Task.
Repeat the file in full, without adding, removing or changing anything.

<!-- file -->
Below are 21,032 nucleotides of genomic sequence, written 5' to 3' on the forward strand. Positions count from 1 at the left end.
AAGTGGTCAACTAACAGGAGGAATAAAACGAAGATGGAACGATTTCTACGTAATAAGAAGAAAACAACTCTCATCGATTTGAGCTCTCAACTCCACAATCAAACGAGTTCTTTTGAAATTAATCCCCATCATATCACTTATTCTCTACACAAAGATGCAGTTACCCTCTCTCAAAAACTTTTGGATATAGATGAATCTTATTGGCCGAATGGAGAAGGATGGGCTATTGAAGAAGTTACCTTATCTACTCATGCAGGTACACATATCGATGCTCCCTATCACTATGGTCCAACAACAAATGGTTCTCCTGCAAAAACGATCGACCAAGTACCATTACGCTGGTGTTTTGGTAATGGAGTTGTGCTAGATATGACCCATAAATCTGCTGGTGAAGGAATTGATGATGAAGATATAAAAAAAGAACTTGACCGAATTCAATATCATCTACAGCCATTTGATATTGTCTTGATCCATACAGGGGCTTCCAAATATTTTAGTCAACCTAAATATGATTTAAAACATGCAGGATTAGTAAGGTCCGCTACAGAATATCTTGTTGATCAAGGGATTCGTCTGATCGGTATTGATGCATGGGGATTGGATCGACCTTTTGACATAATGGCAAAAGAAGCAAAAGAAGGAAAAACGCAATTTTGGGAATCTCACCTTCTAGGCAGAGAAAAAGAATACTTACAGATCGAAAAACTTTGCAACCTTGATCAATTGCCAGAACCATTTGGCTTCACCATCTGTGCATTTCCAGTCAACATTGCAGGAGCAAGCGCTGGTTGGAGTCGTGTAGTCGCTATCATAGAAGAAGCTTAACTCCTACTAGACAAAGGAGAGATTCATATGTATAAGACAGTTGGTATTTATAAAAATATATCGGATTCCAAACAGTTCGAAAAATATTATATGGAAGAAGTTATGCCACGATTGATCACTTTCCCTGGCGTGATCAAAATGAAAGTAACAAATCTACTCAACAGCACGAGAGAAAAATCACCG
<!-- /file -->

Below are 21,032 nucleotides of genomic sequence, written 5' to 3' on the forward strand. Positions count from 1 at the left end.
AAGTGGTCAACTAACAGGAGGAATAAAACGAAGATGGAACGATTTCTACGTAATAAGAAGAAAACAACTCTCATCGATTTGAGCTCTCAACTCCACAATCAAACGAGTTCTTTTGAAATTAATCCCCATCATATCACTTATTCTCTACACAAAGATGCAGTTACCCTCTCTCAAAAACTTTTGGATATAGATGAATCTTATTGGCCGAATGGAGAAGGATGGGCTATTGAAGAAGTTACCTTATCTACTCATGCAGGTACACATATCGATGCTCCCTATCACTATGGTCCAACAACAAATGGTTCTCCTGCAAAAACGATCGACCAAGTACCATTACGCTGGTGTTTTGGTAATGGAGTTGTGCTAGATATGACCCATAAATCTGCTGGTGAAGGAATTGATGATGAAGATATAAAAAAAGAACTTGACCGAATTCAATATCATCTACAGCCATTTGATATTGTCTTGATCCATACAGGGGCTTCCAAATATTTTAGTCAACCTAAATATGATTTAAAACATGCAGGATTAGTAAGGTCCGCTACAGAATATCTTGTTGATCAAGGGATTCGTCTGATCGGTATTGATGCATGGGGATTGGATCGACCTTTTGACATAATGGCAAAAGAAGCAAAAGAAGGAAAAACGCAATTTTGGGAATCTCACCTTCTAGGCAGAGAAAAAGAATACTTACAGATCGAAAAACTTTGCAACCTTGATCAATTGCCAGAACCATTTGGCTTCACCATCTGTGCATTTCCAGTCAACATTGCAGGAGCAAGCGCTGGTTGGAGTCGTGTAGTCGCTATCATAGAAGAAGCTTAACTCCTACTAGACAAAGGAGAGATTCATATGTATAAGACAGTTGGTATTTATAAAAATATATCGGATTCCAAACAGTTCGAAAAATATTATATGGAAGAAGTTATGCCACGATTGATCACTTTCCCTGGCGTGATCAAAATGAAAGTAACAAATCTACTCAACAGCACGAGAGAAAAATCACCG